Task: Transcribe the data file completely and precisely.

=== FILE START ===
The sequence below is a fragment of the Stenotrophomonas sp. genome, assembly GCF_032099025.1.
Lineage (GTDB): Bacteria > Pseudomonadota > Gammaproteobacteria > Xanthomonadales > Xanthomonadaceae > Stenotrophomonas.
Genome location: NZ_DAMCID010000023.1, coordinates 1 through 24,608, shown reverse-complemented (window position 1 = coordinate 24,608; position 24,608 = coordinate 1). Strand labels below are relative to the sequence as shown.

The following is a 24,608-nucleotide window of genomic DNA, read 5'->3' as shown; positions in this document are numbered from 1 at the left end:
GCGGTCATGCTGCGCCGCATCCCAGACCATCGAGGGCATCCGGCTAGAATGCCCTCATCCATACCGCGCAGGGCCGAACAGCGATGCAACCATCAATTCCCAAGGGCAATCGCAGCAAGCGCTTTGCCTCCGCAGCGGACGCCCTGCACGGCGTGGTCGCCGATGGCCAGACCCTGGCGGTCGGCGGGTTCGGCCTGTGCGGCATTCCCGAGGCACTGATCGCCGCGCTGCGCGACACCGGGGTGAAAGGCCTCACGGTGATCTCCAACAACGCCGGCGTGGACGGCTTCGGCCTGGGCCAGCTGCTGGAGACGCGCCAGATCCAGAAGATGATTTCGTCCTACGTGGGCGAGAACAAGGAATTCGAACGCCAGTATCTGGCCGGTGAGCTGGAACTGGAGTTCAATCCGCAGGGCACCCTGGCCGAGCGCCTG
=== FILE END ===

The sequence below is a fragment of the Stenotrophomonas sp. genome, assembly GCF_032099025.1.
Lineage (GTDB): Bacteria > Pseudomonadota > Gammaproteobacteria > Xanthomonadales > Xanthomonadaceae > Stenotrophomonas.
Genome location: NZ_DAMCID010000023.1, coordinates 1 through 24,608, shown reverse-complemented (window position 1 = coordinate 24,608; position 24,608 = coordinate 1). Strand labels below are relative to the sequence as shown.

The following is a 24,608-nucleotide window of genomic DNA, read 5'->3' as shown; positions in this document are numbered from 1 at the left end:
GCGGTCATGCTGCGCCGCATCCCAGACCATCGAGGGCATCCGGCTAGAATGCCCTCATCCATACCGCGCAGGGCCGAACAGCGATGCAACCATCAATTCCCAAGGGCAATCGCAGCAAGCGCTTTGCCTCCGCAGCGGACGCCCTGCACGGCGTGGTCGCCGATGGCCAGACCCTGGCGGTCGGCGGGTTCGGCCTGTGCGGCATTCCCGAGGCACTGATCGCCGCGCTGCGCGACACCGGGGTGAAAGGCCTCACGGTGATCTCCAACAACGCCGGCGTGGACGGCTTCGGCCTGGGCCAGCTGCTGGAGACGCGCCAGATCCAGAAGATGATTTCGTCCTACGTGGGCGAGAACAAGGAATTCGAACGCCAGTATCTGGCCGGTGAGCTGGAACTGGAGTTCAATCCGCAGGGCACCCTGGCCGAGCGCCTG